“I just don’t feel fulfilled in my career!”

Whether your 18, 65, or somewhere in between chances are you’ve asked the question or presently find yourself in the position of asking: “Am I in the right career?” For those that might find themselves having a faith back ground, you may similarly ask: “Am I doing what God’s calling me to do?” or “Am I fulfilling my purpose?” Most asking these types of questions might add “I just don’t feel fulfilled in my career.”

Career fulfillment and, more broadly, fulfillment in life are topics which I speak regularly. Depending on what statistics you follow, one finds that more the 60% of people are not fulfilled in their vocation. While one might think it matters, age doesn’t seem to be a huge determining factor as to whether or not these types of questions are being wrestled with at a deep heart level. Recently, I was in a group coaching session where I found a 25, 35, 37, 50-year-old all wrestling with questions around “vocation” and “fulfillment”. Each were in completely different career situations; however, the root of the nudging from within all were coming from a similar place. Yes, there does seem to be some history and correlation with “mid-life”; however, I see this as more when folks begin to arrive at a point of despair and needing to deal with the tough questions. Unfortunately, in extreme situations, it leads to broken marriages, broken families, addictions, and deep depressed states for which external help is necessary.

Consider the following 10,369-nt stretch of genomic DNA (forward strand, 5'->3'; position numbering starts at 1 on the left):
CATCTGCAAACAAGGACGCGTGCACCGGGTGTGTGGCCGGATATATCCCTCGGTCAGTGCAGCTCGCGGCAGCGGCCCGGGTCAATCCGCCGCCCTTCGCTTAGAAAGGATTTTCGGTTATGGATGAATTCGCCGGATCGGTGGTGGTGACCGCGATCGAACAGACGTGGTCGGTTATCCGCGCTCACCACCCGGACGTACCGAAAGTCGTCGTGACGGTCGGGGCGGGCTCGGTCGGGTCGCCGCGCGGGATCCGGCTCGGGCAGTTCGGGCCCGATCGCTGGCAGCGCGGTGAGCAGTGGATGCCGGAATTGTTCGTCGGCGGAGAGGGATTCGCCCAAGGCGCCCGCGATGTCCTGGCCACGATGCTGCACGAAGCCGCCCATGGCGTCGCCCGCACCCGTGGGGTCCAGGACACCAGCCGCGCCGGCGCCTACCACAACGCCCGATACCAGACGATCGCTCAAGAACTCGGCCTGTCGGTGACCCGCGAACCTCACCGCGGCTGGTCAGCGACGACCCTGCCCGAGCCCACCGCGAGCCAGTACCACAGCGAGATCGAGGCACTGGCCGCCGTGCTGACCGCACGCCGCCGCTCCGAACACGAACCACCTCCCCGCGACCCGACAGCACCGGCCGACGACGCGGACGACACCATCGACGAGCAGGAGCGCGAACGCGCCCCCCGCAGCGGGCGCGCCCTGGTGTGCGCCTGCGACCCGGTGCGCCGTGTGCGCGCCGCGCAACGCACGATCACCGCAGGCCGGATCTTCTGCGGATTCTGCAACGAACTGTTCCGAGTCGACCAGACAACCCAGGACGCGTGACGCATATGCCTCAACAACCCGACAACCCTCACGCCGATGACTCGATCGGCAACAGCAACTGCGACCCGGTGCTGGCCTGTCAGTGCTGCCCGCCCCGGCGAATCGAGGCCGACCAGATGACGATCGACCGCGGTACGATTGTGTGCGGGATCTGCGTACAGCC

Some say, you can’t lead someone somewhere you’ve never been for which I feel there is some truth. If you’ve never been a carpenter, then I’m not sure I’d want you as my teacher. If you don’t have a successful marriage, then I’m not sure I’d want you to be my marriage counselor. If you’ve never been a successful business person, I’m not sure I’d want you to be my business advisor (coach). The same holds true with the search for “fulfillment” in a vocation or life. If you haven’t gone through the pain staking process of self-assessment, self-improvement, and intentional development, I’m not sure I’d want you leading me down the process of figuring out what it looks like to find such “fulfillment”. For this reason, going and talking to the 40% of people who do claim to experience “fulfillment” and have never been through the journey of having to figure it out, likely isn’t your best place to find council.

In 2008, at the age of 39 years old, I found myself on this journey. By all outward appearances, our family was “living the dream”. I was an executive in a midsize company, earning a meaningful wage that allowed for many of the pleasures in life, was married to my high school sweetheart, had two children, a second home on the lake, and “life was good”. Then, one afternoon, I found myself being given a severance package and in a cab ride home no longer having a “vocation”. This was a catalyst of a process which some have revered to as the transition from seeking “success” to “significance”.